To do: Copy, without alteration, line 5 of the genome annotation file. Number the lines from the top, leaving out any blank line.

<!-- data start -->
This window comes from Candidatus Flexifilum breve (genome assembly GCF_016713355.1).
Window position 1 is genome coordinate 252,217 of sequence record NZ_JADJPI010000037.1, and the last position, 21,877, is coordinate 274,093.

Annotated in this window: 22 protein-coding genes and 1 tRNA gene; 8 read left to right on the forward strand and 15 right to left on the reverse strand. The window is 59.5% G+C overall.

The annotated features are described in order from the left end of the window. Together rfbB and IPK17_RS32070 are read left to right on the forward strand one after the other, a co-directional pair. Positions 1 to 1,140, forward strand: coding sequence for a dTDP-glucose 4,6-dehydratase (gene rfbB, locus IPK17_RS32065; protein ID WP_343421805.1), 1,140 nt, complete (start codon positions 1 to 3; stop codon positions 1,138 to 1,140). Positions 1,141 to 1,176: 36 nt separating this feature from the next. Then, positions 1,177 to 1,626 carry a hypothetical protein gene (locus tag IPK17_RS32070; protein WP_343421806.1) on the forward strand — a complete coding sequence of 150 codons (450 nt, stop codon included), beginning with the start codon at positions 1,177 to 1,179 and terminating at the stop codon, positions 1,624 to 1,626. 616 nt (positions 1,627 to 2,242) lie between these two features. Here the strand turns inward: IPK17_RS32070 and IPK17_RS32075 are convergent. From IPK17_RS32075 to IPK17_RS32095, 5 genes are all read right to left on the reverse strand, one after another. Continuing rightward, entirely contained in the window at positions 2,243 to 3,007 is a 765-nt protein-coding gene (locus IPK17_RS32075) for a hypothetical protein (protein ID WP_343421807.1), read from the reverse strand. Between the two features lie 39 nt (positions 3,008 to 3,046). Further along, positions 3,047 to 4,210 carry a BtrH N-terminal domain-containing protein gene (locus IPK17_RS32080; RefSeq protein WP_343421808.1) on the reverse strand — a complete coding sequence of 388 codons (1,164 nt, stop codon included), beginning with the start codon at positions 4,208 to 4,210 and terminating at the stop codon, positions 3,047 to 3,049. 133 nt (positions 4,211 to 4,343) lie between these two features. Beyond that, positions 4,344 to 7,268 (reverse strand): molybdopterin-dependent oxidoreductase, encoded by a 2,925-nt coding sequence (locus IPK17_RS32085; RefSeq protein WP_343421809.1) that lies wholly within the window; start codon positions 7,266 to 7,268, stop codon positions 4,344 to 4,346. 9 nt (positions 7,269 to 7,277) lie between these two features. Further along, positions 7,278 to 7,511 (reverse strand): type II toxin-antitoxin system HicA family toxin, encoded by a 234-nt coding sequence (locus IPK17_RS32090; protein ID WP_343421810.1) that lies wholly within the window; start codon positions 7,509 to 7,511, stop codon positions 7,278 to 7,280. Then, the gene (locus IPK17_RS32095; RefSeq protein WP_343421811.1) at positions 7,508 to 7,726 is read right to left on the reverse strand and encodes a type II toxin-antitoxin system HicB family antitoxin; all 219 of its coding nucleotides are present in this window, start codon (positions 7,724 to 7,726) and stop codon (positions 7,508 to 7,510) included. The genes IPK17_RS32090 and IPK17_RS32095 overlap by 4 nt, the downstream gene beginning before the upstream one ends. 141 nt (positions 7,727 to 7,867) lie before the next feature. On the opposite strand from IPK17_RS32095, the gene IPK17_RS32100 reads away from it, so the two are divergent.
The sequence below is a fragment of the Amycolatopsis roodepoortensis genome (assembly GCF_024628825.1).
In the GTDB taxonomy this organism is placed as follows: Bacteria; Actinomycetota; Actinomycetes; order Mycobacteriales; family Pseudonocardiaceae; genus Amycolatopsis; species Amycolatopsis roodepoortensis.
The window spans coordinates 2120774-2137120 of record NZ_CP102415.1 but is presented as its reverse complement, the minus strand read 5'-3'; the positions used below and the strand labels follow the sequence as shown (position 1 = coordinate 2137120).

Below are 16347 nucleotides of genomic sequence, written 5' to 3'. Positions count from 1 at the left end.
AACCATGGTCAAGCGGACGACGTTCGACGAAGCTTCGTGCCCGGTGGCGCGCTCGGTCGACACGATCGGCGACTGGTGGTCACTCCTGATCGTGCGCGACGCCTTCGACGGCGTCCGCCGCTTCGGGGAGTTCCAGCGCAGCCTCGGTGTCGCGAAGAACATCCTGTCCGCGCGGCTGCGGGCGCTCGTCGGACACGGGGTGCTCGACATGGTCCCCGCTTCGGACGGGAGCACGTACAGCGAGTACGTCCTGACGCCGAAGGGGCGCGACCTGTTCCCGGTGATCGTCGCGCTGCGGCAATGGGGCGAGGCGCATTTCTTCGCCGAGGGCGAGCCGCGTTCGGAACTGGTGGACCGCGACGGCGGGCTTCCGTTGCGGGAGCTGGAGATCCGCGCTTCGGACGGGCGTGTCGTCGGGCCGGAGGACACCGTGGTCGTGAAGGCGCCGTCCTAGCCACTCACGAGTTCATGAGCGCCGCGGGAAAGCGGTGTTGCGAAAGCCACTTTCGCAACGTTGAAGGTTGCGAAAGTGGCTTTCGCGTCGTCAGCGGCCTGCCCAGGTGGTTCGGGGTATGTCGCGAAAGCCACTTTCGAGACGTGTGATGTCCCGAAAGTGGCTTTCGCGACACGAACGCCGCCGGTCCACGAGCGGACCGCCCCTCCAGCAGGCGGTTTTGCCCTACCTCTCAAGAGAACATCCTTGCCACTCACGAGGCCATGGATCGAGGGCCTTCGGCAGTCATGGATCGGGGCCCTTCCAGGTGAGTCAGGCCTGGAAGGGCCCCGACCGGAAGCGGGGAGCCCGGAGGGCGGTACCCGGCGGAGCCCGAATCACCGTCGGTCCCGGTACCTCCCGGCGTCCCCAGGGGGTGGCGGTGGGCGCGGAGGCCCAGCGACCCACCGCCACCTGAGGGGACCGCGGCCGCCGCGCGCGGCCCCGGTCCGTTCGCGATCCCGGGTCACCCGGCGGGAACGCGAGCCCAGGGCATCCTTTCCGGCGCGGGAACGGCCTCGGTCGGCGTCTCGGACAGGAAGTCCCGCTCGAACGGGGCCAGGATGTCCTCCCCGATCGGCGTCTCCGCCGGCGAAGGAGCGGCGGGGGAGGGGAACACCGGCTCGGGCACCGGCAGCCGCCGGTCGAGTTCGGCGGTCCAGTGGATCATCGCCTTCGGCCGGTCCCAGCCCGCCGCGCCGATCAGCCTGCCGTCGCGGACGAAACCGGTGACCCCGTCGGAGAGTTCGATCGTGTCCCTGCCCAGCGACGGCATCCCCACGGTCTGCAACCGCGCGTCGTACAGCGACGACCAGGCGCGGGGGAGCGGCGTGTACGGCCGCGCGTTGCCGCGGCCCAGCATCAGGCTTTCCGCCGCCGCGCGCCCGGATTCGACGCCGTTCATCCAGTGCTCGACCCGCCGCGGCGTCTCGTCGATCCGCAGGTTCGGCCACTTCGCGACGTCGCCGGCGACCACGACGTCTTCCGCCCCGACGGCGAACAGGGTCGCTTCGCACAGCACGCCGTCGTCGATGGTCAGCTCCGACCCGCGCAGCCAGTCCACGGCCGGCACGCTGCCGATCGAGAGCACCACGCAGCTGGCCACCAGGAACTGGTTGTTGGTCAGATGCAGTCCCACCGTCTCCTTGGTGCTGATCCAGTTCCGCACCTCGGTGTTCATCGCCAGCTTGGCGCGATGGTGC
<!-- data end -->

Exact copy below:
The sequence below is a fragment of the Amycolatopsis roodepoortensis genome (assembly GCF_024628825.1).